This year, you might want to get out of your usual weekend routine and escape to the outdoors; and for many, it will be the first time. Maybe you want to get in touch with nature, or see how rugged you really think you are. It could be an outing with friends, and you want to get in some campfire time with the one you say is just a friend but you really want to ask out. We’ve all been there. And since it’s your first camping trip, maybe you can surprise yourself and them with what were latent outdoor skills. In any of these cases, you’ll want to do your homework. It’s better to be over-prepared than in a constant state of panic.

Let’s start with the basics: You’ll need somewhere to sleep. And since the woods don’t come with a Tempurpedic mattress and turn-down service, it’s up to you to build a cozy nest. The three basic items you’ll need are a tent, a sleeping bag, and a sleeping pad—and you’ll want the sleeping pad. For any of these items, the weather and time of year will be the determining factors for picking them out.

Tents

Your tent may be borrowed or rented. If it’s your first trip and you don’t know if it’ll become a regular thing, you might as well save a whole lot of money and seek a temporary situation. If you do want to spring for a tent, it’s better to spend the money for a good one. You buy cheap, and you should expect what you pay for—which might not even last the weekend. When picking one out, opt for a roomier tent with double doors. When sharing, a three-person tent is a lot more comfortable for two people, and the double-doors give you an easy escape for the bathroom without having to crawl over the other person. As for the footprint, make sure it’s the right size for under your tent. If it’s too small, then it won’t cover the whole underside; and if it’s too big, it can collect rainwater and channel it right under where you’re sleeping.

This time of year, you’ll be comfortable in a three-season tent, since chances are there hasn’t been any snow or extreme temperatures quite yet. They’re designed to hold in heat better, but still have the vents to allow your tent to breathe. The full fly will help protect you from wind and messy weather.

Sleeping Bags

Sleeping bags come in a variety of shapes, sizes, and R-values (insulation value, or the warmth of the sleeping bag). A three-season bag is great if you intend to camp around the fringes of the warmer months, when the temperature is significantly lower at night. The four-cornered bags will give you more room to move around, and adequate space for your pillow. If you need more insulation, drape your coat or a blanket over the top of the bag. Wearing more while you’re in it will actually negatively affect the sleeping bag’s ability to trap and retain heat. A mummy bag is designed for hiking, is a snugger fit than the four-corner bags, and tends to have a higher R-value. Plus, it looks cool. But for beginning campers, a four-corner bag gives you more space and should be fine for the less frosty months.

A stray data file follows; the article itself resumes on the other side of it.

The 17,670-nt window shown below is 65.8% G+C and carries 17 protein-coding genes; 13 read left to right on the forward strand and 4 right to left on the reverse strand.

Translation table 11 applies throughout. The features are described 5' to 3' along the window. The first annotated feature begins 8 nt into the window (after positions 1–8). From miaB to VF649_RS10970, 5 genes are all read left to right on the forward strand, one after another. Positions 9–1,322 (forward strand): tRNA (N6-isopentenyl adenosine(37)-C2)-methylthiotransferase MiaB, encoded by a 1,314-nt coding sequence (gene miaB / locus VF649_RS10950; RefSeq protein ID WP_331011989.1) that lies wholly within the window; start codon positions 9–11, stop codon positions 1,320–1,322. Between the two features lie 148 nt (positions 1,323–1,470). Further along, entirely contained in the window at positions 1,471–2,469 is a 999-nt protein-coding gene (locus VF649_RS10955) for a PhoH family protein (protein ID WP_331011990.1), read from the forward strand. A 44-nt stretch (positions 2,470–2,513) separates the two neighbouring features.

Sleeping Pads

A sleeping pad sounds like an extra item if you want to add a touch of luxury to your camping trip, but it’s actually an important piece. Not only does it give you a cushier place to rest, but it also helps to maintain warmth. There are three types of sleeping pads: air pads, self-inflating pads, and closed-cell foam pads. If your genius idea is to bring an air mattress like the one you use for guests at home, you’re in for a rough night. They might be a big marshmallow of air, but they usually don’t have insulation and lose heat like crazy.

Air pads sometimes come with a pump, or you can buy a compact air pump at the same place you got the pad. You’ll want to read the box and make sure it’s got adequate insulation, depending on the time of year you’re camping. Self-inflating pads are a combination of closed-cell foam and air. They’re usually made with stronger fabrics than air pads, so you won’t worry as much about punctures. Closed-cell foam pads give you no worries of poking a hole and deflating, since they’re just foam. Granted they’re bulky and not as comfortable as the other two, but they’re more durable and less expensive.

Last-Minute Suggestions

So, there’s your basics on shelter and sleeping. A few pointers to keep in mind… Try setting up the tent at home before going camping, so you can make sure everything’s there and you know what you’re doing. Set up your campsite early in the day, so you can settle in and enjoy your evening. And finally, check the weather before you go. There’s no shame in postponing the camping trip due to awful weather. You want your first time to be as painless as possible, and sitting in a tent for the day during a storm can be Chinese water torture.

You don’t have to be an expert outdoorsman to have a successful camping trip. Just be prepared, for a lot of things. You’re going to get tired, dirty, and hot or cold, depending on the weather. If you want an easy time, you can check into a hotel downtown and enjoy the minibar and adjacent restaurant. If you’re going camping, be prepared to work for it. It could be well-worth the effort.